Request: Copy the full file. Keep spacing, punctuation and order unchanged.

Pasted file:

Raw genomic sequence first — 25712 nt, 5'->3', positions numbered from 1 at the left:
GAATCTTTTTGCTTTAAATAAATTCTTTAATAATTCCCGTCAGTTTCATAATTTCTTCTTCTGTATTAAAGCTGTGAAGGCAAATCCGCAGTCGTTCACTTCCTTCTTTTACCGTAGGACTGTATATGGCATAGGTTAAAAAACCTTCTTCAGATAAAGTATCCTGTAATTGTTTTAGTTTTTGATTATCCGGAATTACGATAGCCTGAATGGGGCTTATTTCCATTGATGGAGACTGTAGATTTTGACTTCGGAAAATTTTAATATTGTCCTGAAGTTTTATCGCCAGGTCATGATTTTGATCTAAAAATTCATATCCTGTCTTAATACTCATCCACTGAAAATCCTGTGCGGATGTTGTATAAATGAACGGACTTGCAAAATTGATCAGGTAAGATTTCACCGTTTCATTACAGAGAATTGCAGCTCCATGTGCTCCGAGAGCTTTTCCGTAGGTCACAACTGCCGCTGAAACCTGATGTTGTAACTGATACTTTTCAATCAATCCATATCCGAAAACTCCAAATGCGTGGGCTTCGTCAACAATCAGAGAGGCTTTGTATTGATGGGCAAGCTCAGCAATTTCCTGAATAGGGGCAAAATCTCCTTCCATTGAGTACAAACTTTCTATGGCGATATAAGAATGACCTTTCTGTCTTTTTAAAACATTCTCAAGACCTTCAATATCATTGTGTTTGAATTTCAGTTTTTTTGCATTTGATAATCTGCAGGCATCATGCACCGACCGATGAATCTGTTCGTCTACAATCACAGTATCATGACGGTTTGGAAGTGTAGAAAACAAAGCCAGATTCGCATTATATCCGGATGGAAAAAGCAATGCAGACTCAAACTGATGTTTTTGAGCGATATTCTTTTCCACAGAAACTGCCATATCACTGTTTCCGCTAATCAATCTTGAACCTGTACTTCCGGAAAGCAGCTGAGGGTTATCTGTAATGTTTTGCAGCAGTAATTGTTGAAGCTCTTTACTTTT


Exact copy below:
Raw genomic sequence first — 25712 nt, 5'->3', positions numbered from 1 at the left:
GAATCTTTTTGCTTTAAATAAATTCTTTAATAATTCCCGTCAGTTTCATAATTTCTTCTTCTGTATTAAAGCTGTGAAGGCAAATCCGCAGTCGTTCACTTCCTTCTTTTACCGTAGGACTGTATATGGCATAGGTTAAAAAACCTTCTTCAGATAAAGTATCCTGTAATTGTTTTAGTTTTTGATTATCCGGAATTACGATAGCCTGAATGGGGCTTATTTCCATTGATGGAGACTGTAGATTTTGACTTCGGAAAATTTTAATATTGTCCTGAAGTTTTATCGCCAGGTCATGATTTTGATCTAAAAATTCATATCCTGTCTTAATACTCATCCACTGAAAATCCTGTGCGGATGTTGTATAAATGAACGGACTTGCAAAATTGATCAGGTAAGATTTCACCGTTTCATTACAGAGAATTGCAGCTCCATGTGCTCCGAGAGCTTTTCCGTAGGTCACAACTGCCGCTGAAACCTGATGTTGTAACTGATACTTTTCAATCAATCCATATCCGAAAACTCCAAATGCGTGGGCTTCGTCAACAATCAGAGAGGCTTTGTATTGATGGGCAAGCTCAGCAATTTCCTGAATAGGGGCAAAATCTCCTTCCATTGAGTACAAACTTTCTATGGCGATATAAGAATGACCTTTCTGTCTTTTTAAAACATTCTCAAGACCTTCAATATCATTGTGTTTGAATTTCAGTTTTTTTGCATTTGATAATCTGCAGGCATCATGCACCGACCGATGAATCTGTTCGTCTACAATCACAGTATCATGACGGTTTGGAAGTGTAGAAAACAAAGCCAGATTCGCATTATATCCGGATGGAAAAAGCAATGCAGACTCAAACTGATGTTTTTGAGCGATATTCTTTTCCACAGAAACTGCCATATCACTGTTTCCGCTAATCAATCTTGAACCTGTACTTCCGGAAAGCAGCTGAGGGTTATCTGTAATGTTTTGCAGCAGTAATTGTTGAAGCTCTTTACTTTT